The magnitude of the agreement, of breaking the mold while respecting the educational traditions of both parties, is not lost on Bush, either.
“It was the crowning achievement for me,” he said. “It was unique – and it still is. At the time Penn College was created, I don’t think there was anything like it in the country. And I’m not sure that isn’t still true.”
For current Penn College President Davie Jane Gilmour, who was dean of instruction at the time, the affiliation was an opportunity for measured jubilation.
“We could celebrate, but we had to wake up the next morning, and we had to be the best institution we could be because we were one-of-a-kind,” she said of the agreement, which put Penn College under the Penn State umbrella, but with separate budgeting and an autonomous board of directors. “We had to show that we were an institution that could demonstrate quality, demonstrate our mission and really make a mark for ourselves. It’s like you have to wake up and live the rest of your life the way that, yesterday, you were dreaming it to be.”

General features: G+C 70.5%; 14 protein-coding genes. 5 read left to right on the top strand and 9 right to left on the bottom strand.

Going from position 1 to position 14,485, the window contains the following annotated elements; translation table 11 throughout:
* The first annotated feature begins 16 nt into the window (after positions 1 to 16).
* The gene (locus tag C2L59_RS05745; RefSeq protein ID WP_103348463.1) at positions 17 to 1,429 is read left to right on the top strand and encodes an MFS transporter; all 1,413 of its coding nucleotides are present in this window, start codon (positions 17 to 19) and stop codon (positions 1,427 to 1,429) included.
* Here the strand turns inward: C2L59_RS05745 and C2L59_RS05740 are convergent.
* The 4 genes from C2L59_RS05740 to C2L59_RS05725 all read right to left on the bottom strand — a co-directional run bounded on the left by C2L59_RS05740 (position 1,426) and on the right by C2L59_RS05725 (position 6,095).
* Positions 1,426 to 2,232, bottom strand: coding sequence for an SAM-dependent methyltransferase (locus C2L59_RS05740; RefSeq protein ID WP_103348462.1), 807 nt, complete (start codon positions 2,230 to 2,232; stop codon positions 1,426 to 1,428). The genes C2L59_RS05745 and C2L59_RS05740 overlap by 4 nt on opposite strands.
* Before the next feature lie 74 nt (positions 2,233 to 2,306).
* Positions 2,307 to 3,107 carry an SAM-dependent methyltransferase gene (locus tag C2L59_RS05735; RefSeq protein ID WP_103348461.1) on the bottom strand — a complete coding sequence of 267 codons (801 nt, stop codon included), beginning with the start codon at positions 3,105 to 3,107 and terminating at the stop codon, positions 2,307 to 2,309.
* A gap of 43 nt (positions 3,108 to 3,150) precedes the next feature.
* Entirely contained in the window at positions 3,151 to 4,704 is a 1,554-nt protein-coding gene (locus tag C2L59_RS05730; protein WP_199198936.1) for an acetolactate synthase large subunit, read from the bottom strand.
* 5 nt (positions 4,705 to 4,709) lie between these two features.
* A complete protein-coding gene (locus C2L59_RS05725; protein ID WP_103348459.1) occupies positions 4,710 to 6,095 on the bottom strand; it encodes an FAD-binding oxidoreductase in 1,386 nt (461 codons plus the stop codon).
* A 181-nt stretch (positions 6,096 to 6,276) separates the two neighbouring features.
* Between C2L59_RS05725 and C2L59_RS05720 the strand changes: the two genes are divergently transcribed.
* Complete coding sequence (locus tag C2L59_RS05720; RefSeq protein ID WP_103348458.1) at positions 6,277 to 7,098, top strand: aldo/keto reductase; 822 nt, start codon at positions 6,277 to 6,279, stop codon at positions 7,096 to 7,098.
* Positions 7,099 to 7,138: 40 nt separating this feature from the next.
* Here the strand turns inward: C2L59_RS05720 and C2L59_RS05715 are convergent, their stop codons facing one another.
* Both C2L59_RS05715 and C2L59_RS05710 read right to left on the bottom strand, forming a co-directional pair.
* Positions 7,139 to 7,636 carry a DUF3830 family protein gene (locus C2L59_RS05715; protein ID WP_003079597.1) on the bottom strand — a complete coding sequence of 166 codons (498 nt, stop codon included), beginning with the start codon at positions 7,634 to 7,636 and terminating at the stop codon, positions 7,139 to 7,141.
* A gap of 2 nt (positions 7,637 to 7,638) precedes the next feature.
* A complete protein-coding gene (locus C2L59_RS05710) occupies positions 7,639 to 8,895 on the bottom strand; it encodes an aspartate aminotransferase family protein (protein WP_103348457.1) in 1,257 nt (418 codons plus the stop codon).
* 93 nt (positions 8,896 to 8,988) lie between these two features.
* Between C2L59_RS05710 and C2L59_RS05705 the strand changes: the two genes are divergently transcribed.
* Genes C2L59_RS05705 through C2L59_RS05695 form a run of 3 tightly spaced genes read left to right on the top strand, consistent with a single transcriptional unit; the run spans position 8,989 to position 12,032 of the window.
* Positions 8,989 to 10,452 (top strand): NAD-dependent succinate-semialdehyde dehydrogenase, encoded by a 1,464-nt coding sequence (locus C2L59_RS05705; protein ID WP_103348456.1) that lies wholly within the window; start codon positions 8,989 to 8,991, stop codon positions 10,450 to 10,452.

Decades later, that celebration continues. A 100-year success story, the past 25 aligned with Penn State in a collaboration that is every bit as promising as it was precedent-setting.
“I just feel wildly optimistic about it. We have different challenges and different opportunities, but this place will go on forever, and there will be new leaders, and there will be new marks of distinction, and there will be new significant accomplishments,” Gilmour said. “And we haven’t even thought of them yet.”